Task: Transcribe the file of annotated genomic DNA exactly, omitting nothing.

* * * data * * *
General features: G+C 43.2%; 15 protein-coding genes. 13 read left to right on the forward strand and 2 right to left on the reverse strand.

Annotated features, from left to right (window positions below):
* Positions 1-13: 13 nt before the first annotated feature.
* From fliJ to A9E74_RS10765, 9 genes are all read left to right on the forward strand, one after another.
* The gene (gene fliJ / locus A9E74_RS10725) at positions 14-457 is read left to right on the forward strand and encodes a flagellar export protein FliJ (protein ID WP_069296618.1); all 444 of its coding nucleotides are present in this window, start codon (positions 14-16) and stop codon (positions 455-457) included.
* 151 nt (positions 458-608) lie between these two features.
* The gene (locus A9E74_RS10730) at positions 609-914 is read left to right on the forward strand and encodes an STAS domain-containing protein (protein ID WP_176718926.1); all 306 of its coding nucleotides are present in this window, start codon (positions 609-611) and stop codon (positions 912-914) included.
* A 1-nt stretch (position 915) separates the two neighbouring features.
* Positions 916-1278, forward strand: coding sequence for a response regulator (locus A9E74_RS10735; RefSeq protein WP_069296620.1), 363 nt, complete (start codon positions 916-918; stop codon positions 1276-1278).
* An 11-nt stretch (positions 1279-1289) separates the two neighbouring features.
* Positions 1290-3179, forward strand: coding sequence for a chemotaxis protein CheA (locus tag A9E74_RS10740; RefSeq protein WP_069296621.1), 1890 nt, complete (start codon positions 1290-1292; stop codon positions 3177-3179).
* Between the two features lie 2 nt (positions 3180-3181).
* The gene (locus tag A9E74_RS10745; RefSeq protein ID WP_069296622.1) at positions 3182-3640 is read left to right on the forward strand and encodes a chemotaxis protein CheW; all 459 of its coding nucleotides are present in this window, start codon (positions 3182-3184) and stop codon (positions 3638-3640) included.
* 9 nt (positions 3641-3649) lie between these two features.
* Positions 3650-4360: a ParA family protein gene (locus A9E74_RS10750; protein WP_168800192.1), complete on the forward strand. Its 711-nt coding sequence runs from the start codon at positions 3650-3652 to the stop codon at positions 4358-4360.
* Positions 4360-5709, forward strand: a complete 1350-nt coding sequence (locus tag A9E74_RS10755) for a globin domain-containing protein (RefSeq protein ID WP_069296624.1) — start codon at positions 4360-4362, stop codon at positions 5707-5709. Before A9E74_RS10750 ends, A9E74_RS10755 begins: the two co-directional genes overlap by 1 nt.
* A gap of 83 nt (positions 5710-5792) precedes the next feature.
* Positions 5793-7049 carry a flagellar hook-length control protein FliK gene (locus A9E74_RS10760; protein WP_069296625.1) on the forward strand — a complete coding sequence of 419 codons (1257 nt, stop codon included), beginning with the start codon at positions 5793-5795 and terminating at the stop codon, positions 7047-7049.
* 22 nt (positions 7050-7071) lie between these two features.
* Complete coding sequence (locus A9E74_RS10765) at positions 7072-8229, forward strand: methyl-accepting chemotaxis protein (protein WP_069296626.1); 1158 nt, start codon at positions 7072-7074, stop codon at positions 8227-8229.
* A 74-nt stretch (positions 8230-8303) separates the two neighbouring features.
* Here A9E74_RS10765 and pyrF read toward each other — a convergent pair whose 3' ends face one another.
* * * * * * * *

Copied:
General features: G+C 43.2%; 15 protein-coding genes. 13 read left to right on the forward strand and 2 right to left on the reverse strand.

Annotated features, from left to right (window positions below):
* Positions 1-13: 13 nt before the first annotated feature.
* From fliJ to A9E74_RS10765, 9 genes are all read left to right on the forward strand, one after another.
* The gene (gene fliJ / locus A9E74_RS10725) at positions 14-457 is read left to right on the forward strand and encodes a flagellar export protein FliJ (protein ID WP_069296618.1); all 444 of its coding nucleotides are present in this window, start codon (positions 14-16) and stop codon (positions 455-457) included.
* 151 nt (positions 458-608) lie between these two features.
* The gene (locus A9E74_RS10730) at positions 609-914 is read left to right on the forward strand and encodes an STAS domain-containing protein (protein ID WP_176718926.1); all 306 of its coding nucleotides are present in this window, start codon (positions 609-611) and stop codon (positions 912-914) included.
* A 1-nt stretch (position 915) separates the two neighbouring features.
* Positions 916-1278, forward strand: coding sequence for a response regulator (locus A9E74_RS10735; RefSeq protein WP_069296620.1), 363 nt, complete (start codon positions 916-918; stop codon positions 1276-1278).
* An 11-nt stretch (positions 1279-1289) separates the two neighbouring features.
* Positions 1290-3179, forward strand: coding sequence for a chemotaxis protein CheA (locus tag A9E74_RS10740; RefSeq protein WP_069296621.1), 1890 nt, complete (start codon positions 1290-1292; stop codon positions 3177-3179).
* Between the two features lie 2 nt (positions 3180-3181).
* The gene (locus tag A9E74_RS10745; RefSeq protein ID WP_069296622.1) at positions 3182-3640 is read left to right on the forward strand and encodes a chemotaxis protein CheW; all 459 of its coding nucleotides are present in this window, start codon (positions 3182-3184) and stop codon (positions 3638-3640) included.
* 9 nt (positions 3641-3649) lie between these two features.
* Positions 3650-4360: a ParA family protein gene (locus A9E74_RS10750; protein WP_168800192.1), complete on the forward strand. Its 711-nt coding sequence runs from the start codon at positions 3650-3652 to the stop codon at positions 4358-4360.
* Positions 4360-5709, forward strand: a complete 1350-nt coding sequence (locus tag A9E74_RS10755) for a globin domain-containing protein (RefSeq protein ID WP_069296624.1) — start codon at positions 4360-4362, stop codon at positions 5707-5709. Before A9E74_RS10750 ends, A9E74_RS10755 begins: the two co-directional genes overlap by 1 nt.
* A gap of 83 nt (positions 5710-5792) precedes the next feature.
* Positions 5793-7049 carry a flagellar hook-length control protein FliK gene (locus A9E74_RS10760; protein WP_069296625.1) on the forward strand — a complete coding sequence of 419 codons (1257 nt, stop codon included), beginning with the start codon at positions 5793-5795 and terminating at the stop codon, positions 7047-7049.
* 22 nt (positions 7050-7071) lie between these two features.
* Complete coding sequence (locus A9E74_RS10765) at positions 7072-8229, forward strand: methyl-accepting chemotaxis protein (protein WP_069296626.1); 1158 nt, start codon at positions 7072-7074, stop codon at positions 8227-8229.
* A 74-nt stretch (positions 8230-8303) separates the two neighbouring features.
* Here A9E74_RS10765 and pyrF read toward each other — a convergent pair whose 3' ends face one another.